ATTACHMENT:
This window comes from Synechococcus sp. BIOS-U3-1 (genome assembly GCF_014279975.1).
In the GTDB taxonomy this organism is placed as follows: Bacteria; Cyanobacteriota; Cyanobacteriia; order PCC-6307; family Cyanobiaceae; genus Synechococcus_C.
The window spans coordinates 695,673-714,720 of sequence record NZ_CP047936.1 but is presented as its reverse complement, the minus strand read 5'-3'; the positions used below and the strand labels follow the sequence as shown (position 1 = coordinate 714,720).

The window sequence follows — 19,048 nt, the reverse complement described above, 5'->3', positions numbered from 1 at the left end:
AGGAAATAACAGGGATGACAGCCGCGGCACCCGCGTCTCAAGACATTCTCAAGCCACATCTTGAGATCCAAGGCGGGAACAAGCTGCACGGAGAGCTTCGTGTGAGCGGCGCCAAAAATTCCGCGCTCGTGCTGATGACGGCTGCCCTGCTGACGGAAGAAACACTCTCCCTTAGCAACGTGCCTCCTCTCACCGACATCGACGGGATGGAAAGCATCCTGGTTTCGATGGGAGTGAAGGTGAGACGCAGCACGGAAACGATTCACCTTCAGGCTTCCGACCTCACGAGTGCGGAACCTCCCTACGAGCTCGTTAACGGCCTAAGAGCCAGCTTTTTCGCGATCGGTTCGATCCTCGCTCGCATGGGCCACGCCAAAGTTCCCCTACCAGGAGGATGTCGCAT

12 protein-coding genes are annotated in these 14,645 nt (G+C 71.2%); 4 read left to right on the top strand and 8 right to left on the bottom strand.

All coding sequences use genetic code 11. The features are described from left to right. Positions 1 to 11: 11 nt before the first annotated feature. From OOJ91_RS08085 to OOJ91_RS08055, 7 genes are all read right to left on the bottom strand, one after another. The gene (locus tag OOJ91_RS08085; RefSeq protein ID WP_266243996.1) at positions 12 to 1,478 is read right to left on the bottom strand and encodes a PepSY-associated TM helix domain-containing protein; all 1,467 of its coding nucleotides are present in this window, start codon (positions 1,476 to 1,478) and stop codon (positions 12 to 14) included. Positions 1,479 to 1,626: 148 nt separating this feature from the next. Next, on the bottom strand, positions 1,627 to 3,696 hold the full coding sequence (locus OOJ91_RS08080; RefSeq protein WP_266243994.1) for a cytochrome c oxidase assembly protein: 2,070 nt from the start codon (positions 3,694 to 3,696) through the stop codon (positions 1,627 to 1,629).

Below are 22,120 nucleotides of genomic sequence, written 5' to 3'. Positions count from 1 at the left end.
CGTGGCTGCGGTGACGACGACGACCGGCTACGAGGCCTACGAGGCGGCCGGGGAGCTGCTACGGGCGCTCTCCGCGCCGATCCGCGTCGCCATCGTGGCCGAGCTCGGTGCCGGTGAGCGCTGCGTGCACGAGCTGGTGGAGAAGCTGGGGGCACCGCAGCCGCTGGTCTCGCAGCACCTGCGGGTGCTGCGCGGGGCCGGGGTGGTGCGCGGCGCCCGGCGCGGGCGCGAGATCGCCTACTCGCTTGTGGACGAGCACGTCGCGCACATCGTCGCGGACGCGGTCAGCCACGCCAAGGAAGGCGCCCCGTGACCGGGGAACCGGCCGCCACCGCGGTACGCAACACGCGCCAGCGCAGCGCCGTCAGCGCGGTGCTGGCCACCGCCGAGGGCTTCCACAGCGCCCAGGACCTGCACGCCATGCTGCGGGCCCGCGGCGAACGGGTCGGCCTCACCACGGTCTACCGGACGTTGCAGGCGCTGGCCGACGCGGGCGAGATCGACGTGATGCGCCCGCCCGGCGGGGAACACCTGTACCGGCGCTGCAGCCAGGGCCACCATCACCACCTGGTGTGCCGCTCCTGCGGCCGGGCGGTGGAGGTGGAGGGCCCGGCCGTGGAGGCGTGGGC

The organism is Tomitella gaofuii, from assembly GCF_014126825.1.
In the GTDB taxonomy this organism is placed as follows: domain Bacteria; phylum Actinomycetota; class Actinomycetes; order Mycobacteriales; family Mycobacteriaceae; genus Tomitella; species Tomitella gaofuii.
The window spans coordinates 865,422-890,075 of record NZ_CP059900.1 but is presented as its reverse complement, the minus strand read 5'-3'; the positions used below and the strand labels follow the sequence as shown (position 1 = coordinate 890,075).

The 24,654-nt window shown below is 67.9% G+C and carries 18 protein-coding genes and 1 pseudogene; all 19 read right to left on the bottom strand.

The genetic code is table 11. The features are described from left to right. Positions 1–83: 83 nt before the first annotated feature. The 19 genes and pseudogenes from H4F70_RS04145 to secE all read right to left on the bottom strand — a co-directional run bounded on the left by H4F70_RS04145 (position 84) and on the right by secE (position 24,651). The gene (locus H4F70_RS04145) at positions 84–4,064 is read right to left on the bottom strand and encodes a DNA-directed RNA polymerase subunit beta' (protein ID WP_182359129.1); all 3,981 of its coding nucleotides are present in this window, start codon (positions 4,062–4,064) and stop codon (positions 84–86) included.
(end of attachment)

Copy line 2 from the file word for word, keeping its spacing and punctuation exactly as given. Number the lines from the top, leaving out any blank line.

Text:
In the GTDB taxonomy this organism is placed as follows: Bacteria; Cyanobacteriota; Cyanobacteriia; order PCC-6307; family Cyanobiaceae; genus Synechococcus_C.